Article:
The dogs have to be on their game and so do the hunters to get these birds, but at the same time, I don't see much difference except for the size.
We had them sit as tight as the Canadian birds as well.
Many hunters complain about the release sites saying it is not sporting ,etc and the birds are tame, but I have this to say.

Just how long does it take for a released bird from a farm to become "wild"? Not too long in my experience!!:cool:
We have hunted release sites days after no releases were made and still put up birds, so they don't " all get shot" as soon as they are released, either.

Whatever the case, wild , released, or game farm, birds are noting but a pile of fun!!:10sign:
David
 

davidtodd

New member
Hello David,
I was talking with another southern Pheasant hunter this week and he was telling me that the birds that are being released this year were up from the states. It seems that they were bigger, hardier and tougher to hunt. It was a definate challenge for the dogs. They figure there could be more carry over for next year.
The biggest issue with carry over in Alberta iss the lack of habitiat, simple as that!
The ranches I hunt that have good cover and water hold birds, lots of them.
The areas that don't, well there are very few birds now compared to when the same areas were not cleared out, drained, and logged off or cultivated "ditch to ditch"
We did a push one day on a friend's farm in a corn field that had gotten mealy worms and he did not harvest it- no roosters, but we did put up three hens which is promising!:)
On a release ground permit we can shoot the hens, but he normally doesn't put any out except for seed, he raises lots of roosters however.
is is not a business, he does it as a hobby.
David
 

davidtodd

New member
This is (to my mind anyway!) the best danged pic of the whole trip!


That's my best hunting partner and son giving his beloved GSP Louie a drink while waiting for our partner to come across the coulee with his two Goldens
Here they are keeping an eye on them

I knew my son wanted a GSP bad and was going to spend a pile of cash for a good one. it just so happens of of the fellas I know down by the border had one left, and Ii traded him a Berreta BL3 straight across for the pup five years ago.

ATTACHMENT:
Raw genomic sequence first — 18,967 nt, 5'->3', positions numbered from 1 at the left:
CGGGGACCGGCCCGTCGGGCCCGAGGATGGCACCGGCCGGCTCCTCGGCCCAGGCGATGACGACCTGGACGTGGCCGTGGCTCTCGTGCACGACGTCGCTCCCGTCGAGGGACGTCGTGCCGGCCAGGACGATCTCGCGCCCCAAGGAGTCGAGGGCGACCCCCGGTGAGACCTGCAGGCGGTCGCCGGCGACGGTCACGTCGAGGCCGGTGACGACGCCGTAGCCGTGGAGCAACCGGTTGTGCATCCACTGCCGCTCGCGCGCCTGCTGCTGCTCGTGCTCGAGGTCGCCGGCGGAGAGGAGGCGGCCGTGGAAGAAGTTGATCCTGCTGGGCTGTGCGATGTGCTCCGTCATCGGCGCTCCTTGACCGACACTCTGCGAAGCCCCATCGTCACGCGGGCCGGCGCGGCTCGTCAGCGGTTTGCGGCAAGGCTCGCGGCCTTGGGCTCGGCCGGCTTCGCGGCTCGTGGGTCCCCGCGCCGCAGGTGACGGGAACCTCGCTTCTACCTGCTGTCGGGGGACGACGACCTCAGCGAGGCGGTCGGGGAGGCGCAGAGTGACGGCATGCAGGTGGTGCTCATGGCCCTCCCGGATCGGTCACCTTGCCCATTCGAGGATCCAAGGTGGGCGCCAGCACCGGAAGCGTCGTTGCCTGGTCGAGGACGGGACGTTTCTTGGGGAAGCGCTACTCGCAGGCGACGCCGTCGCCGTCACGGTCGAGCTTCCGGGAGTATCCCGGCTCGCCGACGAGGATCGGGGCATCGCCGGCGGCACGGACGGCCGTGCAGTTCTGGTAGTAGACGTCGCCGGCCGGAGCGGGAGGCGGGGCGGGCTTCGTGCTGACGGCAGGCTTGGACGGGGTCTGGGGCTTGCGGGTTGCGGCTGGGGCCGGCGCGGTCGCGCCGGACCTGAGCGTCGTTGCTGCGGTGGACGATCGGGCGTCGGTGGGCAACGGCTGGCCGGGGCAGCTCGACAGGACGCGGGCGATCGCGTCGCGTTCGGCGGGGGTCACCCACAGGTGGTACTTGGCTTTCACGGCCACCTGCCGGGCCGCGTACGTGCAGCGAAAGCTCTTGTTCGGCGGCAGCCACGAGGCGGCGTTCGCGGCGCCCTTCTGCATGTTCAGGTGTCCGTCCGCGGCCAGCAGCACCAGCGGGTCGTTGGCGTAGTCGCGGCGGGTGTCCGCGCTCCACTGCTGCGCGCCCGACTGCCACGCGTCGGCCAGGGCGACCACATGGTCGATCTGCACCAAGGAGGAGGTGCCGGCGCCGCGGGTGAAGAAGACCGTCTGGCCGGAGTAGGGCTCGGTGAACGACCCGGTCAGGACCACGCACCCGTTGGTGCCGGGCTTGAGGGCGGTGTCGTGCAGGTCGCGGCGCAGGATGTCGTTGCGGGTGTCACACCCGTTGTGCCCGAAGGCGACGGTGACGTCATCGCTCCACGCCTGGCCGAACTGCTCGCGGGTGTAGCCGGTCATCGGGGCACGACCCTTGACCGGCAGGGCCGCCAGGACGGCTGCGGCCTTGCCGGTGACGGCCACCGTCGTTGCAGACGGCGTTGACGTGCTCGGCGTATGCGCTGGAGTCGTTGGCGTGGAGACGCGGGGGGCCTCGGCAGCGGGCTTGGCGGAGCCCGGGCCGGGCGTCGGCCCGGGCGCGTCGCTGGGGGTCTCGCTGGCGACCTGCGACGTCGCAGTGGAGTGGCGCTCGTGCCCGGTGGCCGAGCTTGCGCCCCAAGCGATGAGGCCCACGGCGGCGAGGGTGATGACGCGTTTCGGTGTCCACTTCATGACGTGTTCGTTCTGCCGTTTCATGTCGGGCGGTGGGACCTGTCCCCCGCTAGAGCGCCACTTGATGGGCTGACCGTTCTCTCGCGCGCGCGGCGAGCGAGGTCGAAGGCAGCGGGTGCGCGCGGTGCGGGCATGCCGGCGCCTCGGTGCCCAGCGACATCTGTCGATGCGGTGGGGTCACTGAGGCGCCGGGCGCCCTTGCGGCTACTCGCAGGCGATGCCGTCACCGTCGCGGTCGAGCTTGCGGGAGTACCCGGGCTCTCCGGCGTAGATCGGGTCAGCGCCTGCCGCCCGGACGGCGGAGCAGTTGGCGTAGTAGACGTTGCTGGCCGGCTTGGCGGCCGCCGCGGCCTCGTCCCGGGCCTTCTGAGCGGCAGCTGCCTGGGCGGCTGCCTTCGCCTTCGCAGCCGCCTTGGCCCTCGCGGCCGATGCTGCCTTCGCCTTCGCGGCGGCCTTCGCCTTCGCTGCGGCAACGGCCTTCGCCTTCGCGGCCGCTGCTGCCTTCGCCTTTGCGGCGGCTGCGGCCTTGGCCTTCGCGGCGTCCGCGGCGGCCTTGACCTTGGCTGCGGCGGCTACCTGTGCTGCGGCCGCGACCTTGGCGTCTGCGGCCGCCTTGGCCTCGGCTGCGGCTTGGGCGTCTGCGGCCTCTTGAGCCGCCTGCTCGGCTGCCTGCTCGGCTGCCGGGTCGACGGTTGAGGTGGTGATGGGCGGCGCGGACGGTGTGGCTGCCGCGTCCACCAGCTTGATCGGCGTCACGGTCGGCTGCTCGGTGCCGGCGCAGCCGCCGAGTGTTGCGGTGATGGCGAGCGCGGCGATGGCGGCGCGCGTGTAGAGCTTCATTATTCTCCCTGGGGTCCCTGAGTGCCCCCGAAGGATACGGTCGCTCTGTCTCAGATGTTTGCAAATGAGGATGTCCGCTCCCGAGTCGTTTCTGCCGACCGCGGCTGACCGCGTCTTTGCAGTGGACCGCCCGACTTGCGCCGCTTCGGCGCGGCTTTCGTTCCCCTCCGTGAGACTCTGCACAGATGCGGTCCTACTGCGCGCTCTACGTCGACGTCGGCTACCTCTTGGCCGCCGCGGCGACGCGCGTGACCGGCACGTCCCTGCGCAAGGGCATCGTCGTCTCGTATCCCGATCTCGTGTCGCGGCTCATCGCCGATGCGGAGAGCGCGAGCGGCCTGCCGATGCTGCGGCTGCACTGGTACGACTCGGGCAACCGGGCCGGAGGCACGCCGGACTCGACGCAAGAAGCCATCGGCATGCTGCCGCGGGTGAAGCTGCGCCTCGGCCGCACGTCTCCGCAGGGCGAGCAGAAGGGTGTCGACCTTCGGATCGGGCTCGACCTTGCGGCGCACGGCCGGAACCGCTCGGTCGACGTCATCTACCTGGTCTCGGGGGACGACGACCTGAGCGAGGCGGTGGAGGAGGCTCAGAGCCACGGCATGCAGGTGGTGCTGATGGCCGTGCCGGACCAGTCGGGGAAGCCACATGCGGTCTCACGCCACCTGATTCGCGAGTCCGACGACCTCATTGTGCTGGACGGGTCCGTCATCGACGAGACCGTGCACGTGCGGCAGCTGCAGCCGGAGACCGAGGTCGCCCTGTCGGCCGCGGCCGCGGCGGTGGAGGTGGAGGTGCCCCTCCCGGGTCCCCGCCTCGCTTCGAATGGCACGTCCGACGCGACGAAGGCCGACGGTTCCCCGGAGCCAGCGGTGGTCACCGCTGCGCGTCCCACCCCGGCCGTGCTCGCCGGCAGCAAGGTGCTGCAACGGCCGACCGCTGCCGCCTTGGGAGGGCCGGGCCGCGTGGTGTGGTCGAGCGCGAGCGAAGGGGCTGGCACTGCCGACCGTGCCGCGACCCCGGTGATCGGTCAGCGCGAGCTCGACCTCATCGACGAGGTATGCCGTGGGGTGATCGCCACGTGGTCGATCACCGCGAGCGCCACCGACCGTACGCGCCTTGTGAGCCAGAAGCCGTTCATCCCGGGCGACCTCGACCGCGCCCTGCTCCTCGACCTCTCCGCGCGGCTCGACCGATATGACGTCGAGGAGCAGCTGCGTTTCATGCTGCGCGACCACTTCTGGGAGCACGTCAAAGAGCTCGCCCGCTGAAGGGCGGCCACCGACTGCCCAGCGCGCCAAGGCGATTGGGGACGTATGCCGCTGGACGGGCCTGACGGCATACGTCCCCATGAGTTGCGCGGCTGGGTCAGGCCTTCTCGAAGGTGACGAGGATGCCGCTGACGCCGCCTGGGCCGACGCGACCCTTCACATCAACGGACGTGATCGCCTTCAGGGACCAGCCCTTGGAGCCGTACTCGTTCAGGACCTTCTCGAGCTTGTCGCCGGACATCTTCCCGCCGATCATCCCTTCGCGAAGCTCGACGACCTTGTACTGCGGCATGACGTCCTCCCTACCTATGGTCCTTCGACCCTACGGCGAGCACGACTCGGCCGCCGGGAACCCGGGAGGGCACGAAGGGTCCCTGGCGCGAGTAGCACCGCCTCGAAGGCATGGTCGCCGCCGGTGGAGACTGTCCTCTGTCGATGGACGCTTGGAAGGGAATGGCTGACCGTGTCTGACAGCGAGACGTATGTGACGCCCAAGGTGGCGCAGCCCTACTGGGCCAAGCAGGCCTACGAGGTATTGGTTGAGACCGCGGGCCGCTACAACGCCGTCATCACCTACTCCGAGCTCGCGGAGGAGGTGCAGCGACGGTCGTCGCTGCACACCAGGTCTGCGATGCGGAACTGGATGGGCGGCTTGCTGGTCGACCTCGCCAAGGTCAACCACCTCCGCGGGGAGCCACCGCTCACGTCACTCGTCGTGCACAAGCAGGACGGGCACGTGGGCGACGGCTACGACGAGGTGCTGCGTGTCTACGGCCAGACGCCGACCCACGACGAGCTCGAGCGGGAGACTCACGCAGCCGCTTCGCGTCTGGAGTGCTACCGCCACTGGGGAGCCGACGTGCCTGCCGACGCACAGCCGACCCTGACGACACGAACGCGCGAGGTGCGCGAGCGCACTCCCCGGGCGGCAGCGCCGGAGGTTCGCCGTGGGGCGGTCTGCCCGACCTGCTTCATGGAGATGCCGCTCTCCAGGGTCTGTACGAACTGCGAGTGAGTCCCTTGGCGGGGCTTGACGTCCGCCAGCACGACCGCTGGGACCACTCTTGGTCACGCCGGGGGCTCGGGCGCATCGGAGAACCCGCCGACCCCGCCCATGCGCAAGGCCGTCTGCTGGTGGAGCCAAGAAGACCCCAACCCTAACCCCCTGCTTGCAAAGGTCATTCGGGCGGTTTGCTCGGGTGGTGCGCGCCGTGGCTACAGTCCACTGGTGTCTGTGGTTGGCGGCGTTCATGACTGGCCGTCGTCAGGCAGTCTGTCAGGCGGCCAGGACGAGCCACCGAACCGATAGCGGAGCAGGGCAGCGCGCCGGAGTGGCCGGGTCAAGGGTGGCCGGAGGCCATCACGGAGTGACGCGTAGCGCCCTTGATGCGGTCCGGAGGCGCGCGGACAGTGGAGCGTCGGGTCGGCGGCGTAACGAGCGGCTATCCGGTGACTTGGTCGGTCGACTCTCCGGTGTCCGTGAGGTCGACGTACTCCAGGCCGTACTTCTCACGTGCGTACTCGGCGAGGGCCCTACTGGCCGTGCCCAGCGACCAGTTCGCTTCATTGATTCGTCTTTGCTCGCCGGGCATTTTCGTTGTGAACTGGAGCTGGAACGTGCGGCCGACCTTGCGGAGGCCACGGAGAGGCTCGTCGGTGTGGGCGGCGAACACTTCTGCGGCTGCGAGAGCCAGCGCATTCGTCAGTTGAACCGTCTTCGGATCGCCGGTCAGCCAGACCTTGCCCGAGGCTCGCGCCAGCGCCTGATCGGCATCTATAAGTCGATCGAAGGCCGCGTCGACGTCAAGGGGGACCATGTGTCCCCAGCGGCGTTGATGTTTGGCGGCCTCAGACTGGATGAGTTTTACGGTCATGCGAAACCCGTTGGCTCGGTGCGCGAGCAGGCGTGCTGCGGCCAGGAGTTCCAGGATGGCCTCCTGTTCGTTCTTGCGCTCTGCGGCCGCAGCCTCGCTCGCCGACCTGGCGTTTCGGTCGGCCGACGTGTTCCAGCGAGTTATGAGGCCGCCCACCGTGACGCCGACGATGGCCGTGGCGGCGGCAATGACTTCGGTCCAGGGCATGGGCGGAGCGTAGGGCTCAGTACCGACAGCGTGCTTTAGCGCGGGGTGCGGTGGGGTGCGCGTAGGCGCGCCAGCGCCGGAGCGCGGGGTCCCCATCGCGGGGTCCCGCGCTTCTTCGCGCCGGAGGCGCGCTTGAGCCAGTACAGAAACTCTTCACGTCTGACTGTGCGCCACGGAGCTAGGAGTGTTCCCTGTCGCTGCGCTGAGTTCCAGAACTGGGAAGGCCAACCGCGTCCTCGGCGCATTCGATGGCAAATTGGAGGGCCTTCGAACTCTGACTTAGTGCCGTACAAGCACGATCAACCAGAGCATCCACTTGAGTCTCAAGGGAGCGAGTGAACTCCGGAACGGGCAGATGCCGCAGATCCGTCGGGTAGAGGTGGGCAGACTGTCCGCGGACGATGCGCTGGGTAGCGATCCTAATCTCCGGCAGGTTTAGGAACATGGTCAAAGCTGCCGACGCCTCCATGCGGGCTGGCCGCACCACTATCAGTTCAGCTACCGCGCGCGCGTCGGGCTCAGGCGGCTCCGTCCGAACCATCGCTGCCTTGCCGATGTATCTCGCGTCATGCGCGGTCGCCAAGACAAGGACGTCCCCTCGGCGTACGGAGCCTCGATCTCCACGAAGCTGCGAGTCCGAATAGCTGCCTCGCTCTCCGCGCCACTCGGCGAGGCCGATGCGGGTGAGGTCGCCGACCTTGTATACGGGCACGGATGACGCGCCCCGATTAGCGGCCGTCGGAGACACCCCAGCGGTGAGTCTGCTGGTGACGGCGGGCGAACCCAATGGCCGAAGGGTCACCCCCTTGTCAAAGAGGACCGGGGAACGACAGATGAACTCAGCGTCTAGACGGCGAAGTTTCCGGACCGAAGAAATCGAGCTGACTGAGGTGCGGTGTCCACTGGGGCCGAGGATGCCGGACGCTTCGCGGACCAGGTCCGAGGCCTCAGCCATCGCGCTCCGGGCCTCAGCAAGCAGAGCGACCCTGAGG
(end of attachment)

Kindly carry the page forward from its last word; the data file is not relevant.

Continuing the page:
Best danged present I could ever give my kid , as far as Ii am concerned!:D
He's trained Louie well, and the danged dog has get up and go when we are beat, won't bump a porcupine, and can outrun a coyote all the while instinctively knowing when to break on a runner and when to lock up.
And when they are in the thick stuff he will bust 'em on command- what's not to love ??!!:10sign:
David
 

davidtodd

New member
Yup, sure was, he came from Eric Godlonton in Magrath Alberta.
He doesn't breed dogs for a living, just a hobby.
I hunted over a couple of his dogs, the dam of Louie was one, she was a VERY birdy GSP!
I lnew that Eric was looking for a 20 O/U, and my son was going to get a GSP come hell or high water, so instead of seeing the kid pay out a pile of cash, I figured I'd kill two birds with one stone.:)
David
 

davidtodd

New member
Yessir what more could one ask for. Fine guns, fine cigars and great gun dogs.
Well, it does help if there are birds in the air and in the game bag to brag about while enjoying a Monti Cristo and telling a dog what a nice pup he is!!:D
David
 

Doggind

New member
How does your sons GSP handle the cold. Starting to look at a future bird dog and am quite torn between what to get. I love the GSP's but am concerned about the cold weather we tend to get.
 

davidtodd

New member
How does your sons GSP handle the cold. Starting to look at a future bird dog and am quite torn between what to get. I love the GSP's but am concerned about the cold weather we tend to get.
Cold?? NOT WELL!!:laugh:
Best to get a Drathaar or a wire, something with some coat on him!:cool:
The very best pointer I ever had was the first one I trained - a pointing lab!:thumbsup:
Now, cold is also a relative thing.
I'm sure down south where we get chinooks and stuff it's not too bad, but up here we can hit -40c in a heart beat, and temps of -25c are normal.

Lots of drive, cold weather no sweat, and a good nose- not quite as radar like as Louie, but good.
My buddy's Griffon is also a danged good dog in the cols weather as well as a few guys I know that hunt over pudelpointers.
However, the GSP is a non starter as far as every one I have ever seen when it comes to cold weather.
David